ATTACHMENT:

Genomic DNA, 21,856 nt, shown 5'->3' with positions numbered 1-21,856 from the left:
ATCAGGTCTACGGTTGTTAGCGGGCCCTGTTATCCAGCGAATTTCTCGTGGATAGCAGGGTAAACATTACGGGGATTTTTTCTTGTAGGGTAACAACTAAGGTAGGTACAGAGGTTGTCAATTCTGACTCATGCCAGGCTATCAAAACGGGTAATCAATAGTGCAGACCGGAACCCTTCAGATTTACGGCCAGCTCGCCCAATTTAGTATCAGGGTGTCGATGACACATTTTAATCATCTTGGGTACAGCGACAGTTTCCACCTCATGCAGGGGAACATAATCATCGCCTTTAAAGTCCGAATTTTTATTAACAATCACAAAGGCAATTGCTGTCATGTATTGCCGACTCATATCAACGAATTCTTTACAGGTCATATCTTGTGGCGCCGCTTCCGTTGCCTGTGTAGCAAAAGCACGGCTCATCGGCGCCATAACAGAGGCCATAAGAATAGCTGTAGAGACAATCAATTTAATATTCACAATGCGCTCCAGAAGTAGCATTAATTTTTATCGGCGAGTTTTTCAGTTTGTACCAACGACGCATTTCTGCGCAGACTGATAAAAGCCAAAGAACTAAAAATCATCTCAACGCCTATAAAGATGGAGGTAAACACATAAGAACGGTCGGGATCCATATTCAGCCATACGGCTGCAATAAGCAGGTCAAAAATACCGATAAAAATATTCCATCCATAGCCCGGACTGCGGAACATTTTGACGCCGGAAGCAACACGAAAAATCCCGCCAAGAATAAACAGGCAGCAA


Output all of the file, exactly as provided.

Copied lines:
Genomic DNA, 21,856 nt, shown 5'->3' with positions numbered 1-21,856 from the left:
ATCAGGTCTACGGTTGTTAGCGGGCCCTGTTATCCAGCGAATTTCTCGTGGATAGCAGGGTAAACATTACGGGGATTTTTTCTTGTAGGGTAACAACTAAGGTAGGTACAGAGGTTGTCAATTCTGACTCATGCCAGGCTATCAAAACGGGTAATCAATAGTGCAGACCGGAACCCTTCAGATTTACGGCCAGCTCGCCCAATTTAGTATCAGGGTGTCGATGACACATTTTAATCATCTTGGGTACAGCGACAGTTTCCACCTCATGCAGGGGAACATAATCATCGCCTTTAAAGTCCGAATTTTTATTAACAATCACAAAGGCAATTGCTGTCATGTATTGCCGACTCATATCAACGAATTCTTTACAGGTCATATCTTGTGGCGCCGCTTCCGTTGCCTGTGTAGCAAAAGCACGGCTCATCGGCGCCATAACAGAGGCCATAAGAATAGCTGTAGAGACAATCAATTTAATATTCACAATGCGCTCCAGAAGTAGCATTAATTTTTATCGGCGAGTTTTTCAGTTTGTACCAACGACGCATTTCTGCGCAGACTGATAAAAGCCAAAGAACTAAAAATCATCTCAACGCCTATAAAGATGGAGGTAAACACATAAGAACGGTCGGGATCCATATTCAGCCATACGGCTGCAATAAGCAGGTCAAAAATACCGATAAAAATATTCCATCCATAGCCCGGACTGCGGAACATTTTGACGCCGGAAGCAACACGAAAAATCCCGCCAAGAATAAACAGGCAGCAA